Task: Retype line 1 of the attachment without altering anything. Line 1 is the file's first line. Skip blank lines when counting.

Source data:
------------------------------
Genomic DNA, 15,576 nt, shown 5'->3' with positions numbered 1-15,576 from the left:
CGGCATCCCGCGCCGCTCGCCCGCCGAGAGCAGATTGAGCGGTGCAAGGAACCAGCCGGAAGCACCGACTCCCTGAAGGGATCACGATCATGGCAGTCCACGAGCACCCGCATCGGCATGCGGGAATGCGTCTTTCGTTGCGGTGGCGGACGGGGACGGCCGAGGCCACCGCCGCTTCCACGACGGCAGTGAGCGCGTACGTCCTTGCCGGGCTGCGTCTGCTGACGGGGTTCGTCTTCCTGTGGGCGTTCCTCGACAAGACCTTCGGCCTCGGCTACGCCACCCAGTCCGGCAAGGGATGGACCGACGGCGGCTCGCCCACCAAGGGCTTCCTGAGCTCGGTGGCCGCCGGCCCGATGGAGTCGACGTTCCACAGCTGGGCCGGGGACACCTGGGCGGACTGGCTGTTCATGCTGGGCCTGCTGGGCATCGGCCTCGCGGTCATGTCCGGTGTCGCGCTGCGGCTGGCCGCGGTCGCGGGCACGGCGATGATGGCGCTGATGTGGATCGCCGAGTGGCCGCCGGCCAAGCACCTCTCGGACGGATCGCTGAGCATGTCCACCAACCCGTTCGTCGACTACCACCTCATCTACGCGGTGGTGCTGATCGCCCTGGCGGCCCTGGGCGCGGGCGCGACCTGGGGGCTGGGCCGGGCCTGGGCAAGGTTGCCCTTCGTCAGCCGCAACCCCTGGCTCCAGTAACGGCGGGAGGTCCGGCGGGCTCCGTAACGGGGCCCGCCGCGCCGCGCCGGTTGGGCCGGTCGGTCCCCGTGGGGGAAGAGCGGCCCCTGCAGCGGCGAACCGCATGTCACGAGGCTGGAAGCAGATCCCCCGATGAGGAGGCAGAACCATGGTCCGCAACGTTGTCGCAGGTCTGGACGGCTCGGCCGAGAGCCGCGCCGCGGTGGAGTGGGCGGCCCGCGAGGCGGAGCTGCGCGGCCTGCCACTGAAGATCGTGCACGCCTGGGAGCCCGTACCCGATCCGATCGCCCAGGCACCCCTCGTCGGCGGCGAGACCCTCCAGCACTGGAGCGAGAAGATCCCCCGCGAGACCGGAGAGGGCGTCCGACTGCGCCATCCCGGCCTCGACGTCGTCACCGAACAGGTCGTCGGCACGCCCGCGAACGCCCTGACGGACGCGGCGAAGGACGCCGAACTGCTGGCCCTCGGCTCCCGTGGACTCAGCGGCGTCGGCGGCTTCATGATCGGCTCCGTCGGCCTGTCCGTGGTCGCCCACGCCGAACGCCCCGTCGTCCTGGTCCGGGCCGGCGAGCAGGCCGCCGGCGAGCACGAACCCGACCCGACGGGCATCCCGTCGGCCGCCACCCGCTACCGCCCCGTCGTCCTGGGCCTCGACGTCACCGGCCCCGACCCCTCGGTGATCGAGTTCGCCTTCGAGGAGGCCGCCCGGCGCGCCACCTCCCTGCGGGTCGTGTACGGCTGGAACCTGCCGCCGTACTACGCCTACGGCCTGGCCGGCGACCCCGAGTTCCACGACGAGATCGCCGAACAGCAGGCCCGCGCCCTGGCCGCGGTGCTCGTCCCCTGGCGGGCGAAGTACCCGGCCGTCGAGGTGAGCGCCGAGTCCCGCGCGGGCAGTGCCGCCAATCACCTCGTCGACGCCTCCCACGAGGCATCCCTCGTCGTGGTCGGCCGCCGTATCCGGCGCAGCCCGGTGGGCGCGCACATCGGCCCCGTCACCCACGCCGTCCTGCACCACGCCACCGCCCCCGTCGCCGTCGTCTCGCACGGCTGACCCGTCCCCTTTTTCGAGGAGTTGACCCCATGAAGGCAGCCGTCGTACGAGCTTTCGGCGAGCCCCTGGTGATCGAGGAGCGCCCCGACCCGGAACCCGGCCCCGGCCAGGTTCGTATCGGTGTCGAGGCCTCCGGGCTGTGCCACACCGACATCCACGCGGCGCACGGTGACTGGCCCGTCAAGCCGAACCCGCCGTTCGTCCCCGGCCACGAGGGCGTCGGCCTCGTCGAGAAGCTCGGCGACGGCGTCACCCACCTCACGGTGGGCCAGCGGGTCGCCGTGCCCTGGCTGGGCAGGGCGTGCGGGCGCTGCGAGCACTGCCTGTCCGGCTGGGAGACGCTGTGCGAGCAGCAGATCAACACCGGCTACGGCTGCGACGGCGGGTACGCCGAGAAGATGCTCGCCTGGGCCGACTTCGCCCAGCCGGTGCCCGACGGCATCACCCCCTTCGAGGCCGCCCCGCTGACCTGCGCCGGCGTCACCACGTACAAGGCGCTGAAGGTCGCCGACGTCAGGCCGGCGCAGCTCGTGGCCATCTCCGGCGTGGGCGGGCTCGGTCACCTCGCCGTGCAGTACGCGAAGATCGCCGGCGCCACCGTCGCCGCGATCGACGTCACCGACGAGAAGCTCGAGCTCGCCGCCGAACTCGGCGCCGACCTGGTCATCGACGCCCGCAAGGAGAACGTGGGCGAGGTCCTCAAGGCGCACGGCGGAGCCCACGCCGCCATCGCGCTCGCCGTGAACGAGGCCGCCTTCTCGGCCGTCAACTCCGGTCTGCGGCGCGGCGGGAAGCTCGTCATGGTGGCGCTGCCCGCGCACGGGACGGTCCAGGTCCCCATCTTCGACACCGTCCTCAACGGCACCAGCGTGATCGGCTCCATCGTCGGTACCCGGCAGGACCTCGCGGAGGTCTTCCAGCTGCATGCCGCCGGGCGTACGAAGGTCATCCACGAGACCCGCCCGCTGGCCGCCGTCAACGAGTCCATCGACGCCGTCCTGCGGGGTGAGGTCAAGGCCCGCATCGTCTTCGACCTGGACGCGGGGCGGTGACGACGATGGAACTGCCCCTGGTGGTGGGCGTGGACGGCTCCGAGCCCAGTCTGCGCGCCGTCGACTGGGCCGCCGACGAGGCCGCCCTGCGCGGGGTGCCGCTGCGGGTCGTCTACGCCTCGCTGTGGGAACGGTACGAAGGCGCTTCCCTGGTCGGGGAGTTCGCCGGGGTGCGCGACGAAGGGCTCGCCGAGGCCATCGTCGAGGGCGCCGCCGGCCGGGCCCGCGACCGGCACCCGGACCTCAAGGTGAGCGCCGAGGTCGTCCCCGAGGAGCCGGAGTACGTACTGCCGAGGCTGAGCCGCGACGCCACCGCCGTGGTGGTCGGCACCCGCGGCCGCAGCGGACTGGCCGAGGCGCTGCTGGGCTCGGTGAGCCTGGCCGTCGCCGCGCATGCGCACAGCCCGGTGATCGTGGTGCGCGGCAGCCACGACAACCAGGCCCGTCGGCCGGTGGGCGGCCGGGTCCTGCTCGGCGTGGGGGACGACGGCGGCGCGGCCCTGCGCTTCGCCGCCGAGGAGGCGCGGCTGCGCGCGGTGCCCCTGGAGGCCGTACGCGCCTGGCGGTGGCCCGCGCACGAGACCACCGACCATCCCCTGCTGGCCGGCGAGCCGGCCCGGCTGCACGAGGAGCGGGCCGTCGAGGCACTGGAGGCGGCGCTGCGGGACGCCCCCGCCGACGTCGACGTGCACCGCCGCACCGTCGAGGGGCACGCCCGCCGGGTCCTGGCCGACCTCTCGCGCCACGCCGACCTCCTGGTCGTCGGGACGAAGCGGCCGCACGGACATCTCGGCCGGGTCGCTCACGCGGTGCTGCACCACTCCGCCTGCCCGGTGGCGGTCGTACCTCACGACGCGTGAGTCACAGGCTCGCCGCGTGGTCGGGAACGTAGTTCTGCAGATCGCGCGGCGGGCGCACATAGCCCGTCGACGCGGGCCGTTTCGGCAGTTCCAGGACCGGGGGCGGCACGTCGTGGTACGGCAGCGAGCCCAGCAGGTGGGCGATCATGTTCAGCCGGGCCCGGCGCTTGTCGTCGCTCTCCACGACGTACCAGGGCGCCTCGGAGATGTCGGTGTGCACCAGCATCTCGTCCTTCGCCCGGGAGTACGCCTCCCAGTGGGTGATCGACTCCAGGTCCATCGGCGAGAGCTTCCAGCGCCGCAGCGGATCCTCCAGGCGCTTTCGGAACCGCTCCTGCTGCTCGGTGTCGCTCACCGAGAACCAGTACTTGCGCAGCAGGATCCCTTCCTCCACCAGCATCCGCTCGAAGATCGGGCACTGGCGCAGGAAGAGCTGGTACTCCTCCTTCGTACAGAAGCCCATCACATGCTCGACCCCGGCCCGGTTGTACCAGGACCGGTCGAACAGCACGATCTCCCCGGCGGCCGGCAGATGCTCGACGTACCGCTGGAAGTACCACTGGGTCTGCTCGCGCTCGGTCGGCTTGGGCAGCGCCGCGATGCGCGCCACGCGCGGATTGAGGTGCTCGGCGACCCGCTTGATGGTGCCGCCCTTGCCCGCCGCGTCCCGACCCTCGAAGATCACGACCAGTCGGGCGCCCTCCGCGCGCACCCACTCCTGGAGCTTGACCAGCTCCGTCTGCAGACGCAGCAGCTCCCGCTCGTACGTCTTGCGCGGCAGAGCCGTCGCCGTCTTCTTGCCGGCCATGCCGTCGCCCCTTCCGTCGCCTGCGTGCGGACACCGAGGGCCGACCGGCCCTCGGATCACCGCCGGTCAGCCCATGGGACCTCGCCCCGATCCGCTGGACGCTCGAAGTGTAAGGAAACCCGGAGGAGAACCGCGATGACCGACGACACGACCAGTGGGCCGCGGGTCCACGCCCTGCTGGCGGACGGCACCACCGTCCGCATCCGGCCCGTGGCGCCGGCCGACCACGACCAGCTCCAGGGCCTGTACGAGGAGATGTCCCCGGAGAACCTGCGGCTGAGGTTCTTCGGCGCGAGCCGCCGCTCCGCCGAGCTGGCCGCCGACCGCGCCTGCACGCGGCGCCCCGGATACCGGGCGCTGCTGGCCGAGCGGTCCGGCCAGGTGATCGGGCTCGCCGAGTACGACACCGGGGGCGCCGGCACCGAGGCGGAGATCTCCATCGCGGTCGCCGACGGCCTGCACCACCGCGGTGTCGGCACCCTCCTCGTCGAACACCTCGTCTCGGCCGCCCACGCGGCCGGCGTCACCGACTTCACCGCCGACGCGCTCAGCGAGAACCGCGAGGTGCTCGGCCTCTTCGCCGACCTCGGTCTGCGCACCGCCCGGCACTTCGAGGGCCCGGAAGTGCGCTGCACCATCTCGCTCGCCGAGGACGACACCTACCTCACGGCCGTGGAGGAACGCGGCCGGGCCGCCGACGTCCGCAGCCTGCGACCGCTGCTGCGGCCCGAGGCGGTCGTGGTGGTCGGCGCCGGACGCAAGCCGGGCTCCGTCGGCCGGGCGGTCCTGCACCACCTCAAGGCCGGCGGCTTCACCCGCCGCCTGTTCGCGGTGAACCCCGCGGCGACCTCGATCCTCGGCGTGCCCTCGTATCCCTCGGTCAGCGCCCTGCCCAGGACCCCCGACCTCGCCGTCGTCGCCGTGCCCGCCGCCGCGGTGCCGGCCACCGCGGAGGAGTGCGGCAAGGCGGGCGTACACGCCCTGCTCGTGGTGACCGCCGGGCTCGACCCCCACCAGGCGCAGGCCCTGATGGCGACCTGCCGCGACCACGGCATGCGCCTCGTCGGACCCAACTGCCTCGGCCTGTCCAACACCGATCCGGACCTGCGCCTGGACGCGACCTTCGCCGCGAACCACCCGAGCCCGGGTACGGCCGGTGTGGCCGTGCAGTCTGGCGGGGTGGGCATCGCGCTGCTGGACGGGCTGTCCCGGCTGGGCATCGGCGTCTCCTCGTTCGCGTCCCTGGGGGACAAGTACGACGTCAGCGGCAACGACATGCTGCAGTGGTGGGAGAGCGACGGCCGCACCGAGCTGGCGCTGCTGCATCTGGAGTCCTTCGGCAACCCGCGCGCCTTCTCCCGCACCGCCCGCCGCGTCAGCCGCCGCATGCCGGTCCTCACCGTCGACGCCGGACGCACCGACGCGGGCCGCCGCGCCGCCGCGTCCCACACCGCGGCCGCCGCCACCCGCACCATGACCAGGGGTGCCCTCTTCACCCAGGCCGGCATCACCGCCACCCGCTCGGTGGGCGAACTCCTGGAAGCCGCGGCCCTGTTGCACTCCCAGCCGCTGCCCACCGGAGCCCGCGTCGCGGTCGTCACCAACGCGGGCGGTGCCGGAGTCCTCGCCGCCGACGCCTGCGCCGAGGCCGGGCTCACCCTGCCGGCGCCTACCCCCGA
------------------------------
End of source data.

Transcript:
Genomic DNA, 15,576 nt, shown 5'->3' with positions numbered 1-15,576 from the left: